It may come as no surprise, the cost of a Thanksgiving meal is up.
The American Farm Bureau Federation’s annual Thanksgiving Dinner cost survey for 2022 shows the national average price of the traditional holiday meal will be up by 20% from 2021.
The Farm Bureau’s 37th annual survey provides a snapshot of the average cost of this year’s classic Thanksgiving feast for 10, which is $64.05 or less than $6.50 per person. This is a $10.74 or 20% increase from last year’s average of $53.31.
In 2021, the Farm Bureau reported a 14% increase from the 2020 average Thanksgiving cost of $46.90.
But the actual cost of a turkey dinner may be lower, depending on when the consumer did their shopping and bargain prices offered by local grocers.
The big thing on most Thanksgiving tables – the turkey – will cost more than last year, at $28.96 for a 16-pound bird. That’s $1.81 per pound, up 21% from last year, due to several factors beyond general inflation, according to the Farm Bureau.
Farm Bureau “volunteer shoppers” checked prices Oct. 18-31, before most grocery store chains began featuring whole frozen turkeys at sharply lower prices.
According to the US Department of Agriculture’s Agricultural Marketing Service data, the average per-pound feature price for whole frozen turkeys was $1.11 the week of Nov. 3-9 and 95 cents the week of Nov. 10-16, a decline of 14% in just one week; and the share of stores offering feature prices rose from 29% to 60%.
This means consumers who have not yet purchased a turkey should be able to find one at a lower cost than the Farm Bureau average. But if consumers haven’t purchased a turkey for tomorrow’s dinner their options might be limited. Thawing a 16 pound frozen turkey by the safest method, in the refrigerator, will take 4-5 days, according to the USDA.
“General inflation slashing the purchasing power of consumers is a significant factor contributing to the increase in average cost of this year’s Thanksgiving dinner,” said AFBF chief economist Roger Cryan.
General inflation has been running 7% to 9% in recent months, while the most recent Consumer Price Index report for food consumed at home reveals a 12% increase over the past year.
“Other contributing factors to the increased cost for the meal include supply chain disruptions and the war in Ukraine,” Cryan said. “The higher retail turkey cost at the grocery store can also be attributed to a slightly smaller flock this year, increased feed costs and lighter processing weights.”
Cryan said the supply of whole turkeys available to consumers should be adequate this year, although there may be temporary, regional shortages in some states where avian influenza was detected earlier this year.
Utah turkeys were not immune to the avian influenza. The USDA reported 19 avian flu incidents among Utah commercial bird meat growers that affected 702,400 as of July 2022.
Despite the avian influenza, the National Turkey Federation reported that turkeys should be available for consumers this year.
“If you’re looking for a turkey product this Thanksgiving, you’ll be able to find one,” said Joel Brandenberger, NTF president. “There has been a lot of discussion about whether avian influenza or the general economy is going to affect this holiday season. Thanks to the hard work of U.S. turkey producers, there will be an ample supply of turkeys available for Thanksgiving. Turkeys already are available for purchase in most grocery stores and supermarkets, and many retailers are offering special discounts and attractive prices on whole turkeys this Thanksgiving.”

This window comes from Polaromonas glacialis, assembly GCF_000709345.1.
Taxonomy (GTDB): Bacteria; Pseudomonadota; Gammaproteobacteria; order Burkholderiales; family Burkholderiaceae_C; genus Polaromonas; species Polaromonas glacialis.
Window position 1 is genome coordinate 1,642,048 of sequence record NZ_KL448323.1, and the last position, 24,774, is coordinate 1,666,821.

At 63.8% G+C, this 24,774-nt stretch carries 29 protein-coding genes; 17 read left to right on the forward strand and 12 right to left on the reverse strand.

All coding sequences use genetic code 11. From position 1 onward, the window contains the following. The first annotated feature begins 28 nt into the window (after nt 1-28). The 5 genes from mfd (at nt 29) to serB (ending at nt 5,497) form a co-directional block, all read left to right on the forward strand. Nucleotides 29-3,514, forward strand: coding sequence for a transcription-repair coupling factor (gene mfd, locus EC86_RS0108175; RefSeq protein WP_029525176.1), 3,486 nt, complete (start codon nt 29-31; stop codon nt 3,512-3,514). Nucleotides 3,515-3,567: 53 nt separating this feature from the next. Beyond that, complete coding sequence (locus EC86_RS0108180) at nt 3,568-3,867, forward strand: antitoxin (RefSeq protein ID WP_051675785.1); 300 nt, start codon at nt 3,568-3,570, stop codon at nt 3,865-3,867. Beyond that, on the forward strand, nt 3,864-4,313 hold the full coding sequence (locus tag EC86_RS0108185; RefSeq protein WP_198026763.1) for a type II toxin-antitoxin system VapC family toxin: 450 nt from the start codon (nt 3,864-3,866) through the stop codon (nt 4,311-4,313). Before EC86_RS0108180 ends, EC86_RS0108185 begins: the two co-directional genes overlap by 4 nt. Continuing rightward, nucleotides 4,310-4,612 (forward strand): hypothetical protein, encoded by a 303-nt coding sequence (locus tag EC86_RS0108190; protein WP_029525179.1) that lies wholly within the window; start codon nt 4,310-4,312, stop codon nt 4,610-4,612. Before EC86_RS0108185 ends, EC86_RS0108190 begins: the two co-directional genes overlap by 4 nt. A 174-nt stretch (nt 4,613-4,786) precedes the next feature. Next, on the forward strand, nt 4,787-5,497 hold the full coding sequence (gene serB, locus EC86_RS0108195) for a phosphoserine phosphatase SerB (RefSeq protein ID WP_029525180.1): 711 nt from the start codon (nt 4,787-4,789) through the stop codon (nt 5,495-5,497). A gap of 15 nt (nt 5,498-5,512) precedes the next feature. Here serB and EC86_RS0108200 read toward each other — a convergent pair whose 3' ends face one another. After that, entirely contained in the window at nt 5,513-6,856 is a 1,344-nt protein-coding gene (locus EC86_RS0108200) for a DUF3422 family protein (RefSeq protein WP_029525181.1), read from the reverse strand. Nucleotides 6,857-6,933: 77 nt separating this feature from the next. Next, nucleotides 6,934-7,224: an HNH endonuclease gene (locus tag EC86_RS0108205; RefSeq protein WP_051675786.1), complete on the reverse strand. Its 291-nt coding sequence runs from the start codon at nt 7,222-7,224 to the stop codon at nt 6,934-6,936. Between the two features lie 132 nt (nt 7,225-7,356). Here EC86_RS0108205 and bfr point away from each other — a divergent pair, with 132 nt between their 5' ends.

But the National Turkey Federation advised early shopping for holiday dinner birds.
“Planning ahead is our top tip for securing a turkey that meets your needs — and it will also help reduce some of that holiday stress,” said Beth Breeding, NTF vice president. “If there is a specific weight or style of turkey you require, you’ll want to shop earlier or contact your local grocery store to find out when those products will be available.
The shopping list for the Farm Bureau’s informal survey includes turkey, stuffing, sweet potatoes, rolls with butter, peas, cranberries, a veggie tray, pumpkin pie with whipped cream, and coffee and milk, all in quantities sufficient to serve a family of 10 with plenty for leftovers.
In recognition of changes in Thanksgiving dinner traditions, the Farm Bureau price survey also includes ham, Russet potatoes and frozen green beans, in an expanded holiday menu. Adding these foods to the classic Thanksgiving menu increased the overall cost by $17.25, to $81.30. This updated basket of foods also increased in price, up 18%, compared to 2021.
This year’s national average cost was calculated using 224 surveys completed with pricing data from all 50 states and Puerto Rico.
AFBF analysis revealed regional differences in the cost of the meal.
The cost for the classic meal was the most affordable in the South — $58.42, followed by the Northeast — $64.02, Midwest — $64.26 and West — $71.37. The expanded meal (classic meal plus ham, green beans and Russet potatoes) was the most affordable in the South — $74.90, followed by the Midwest -— $81.53, Northeast — $82.76 and West — $88.55.
Farm Bureau volunteer shoppers checked prices in person and online using grocery store apps and websites. They looked for the best possible prices without taking advantage of special promotional coupons or purchase deals.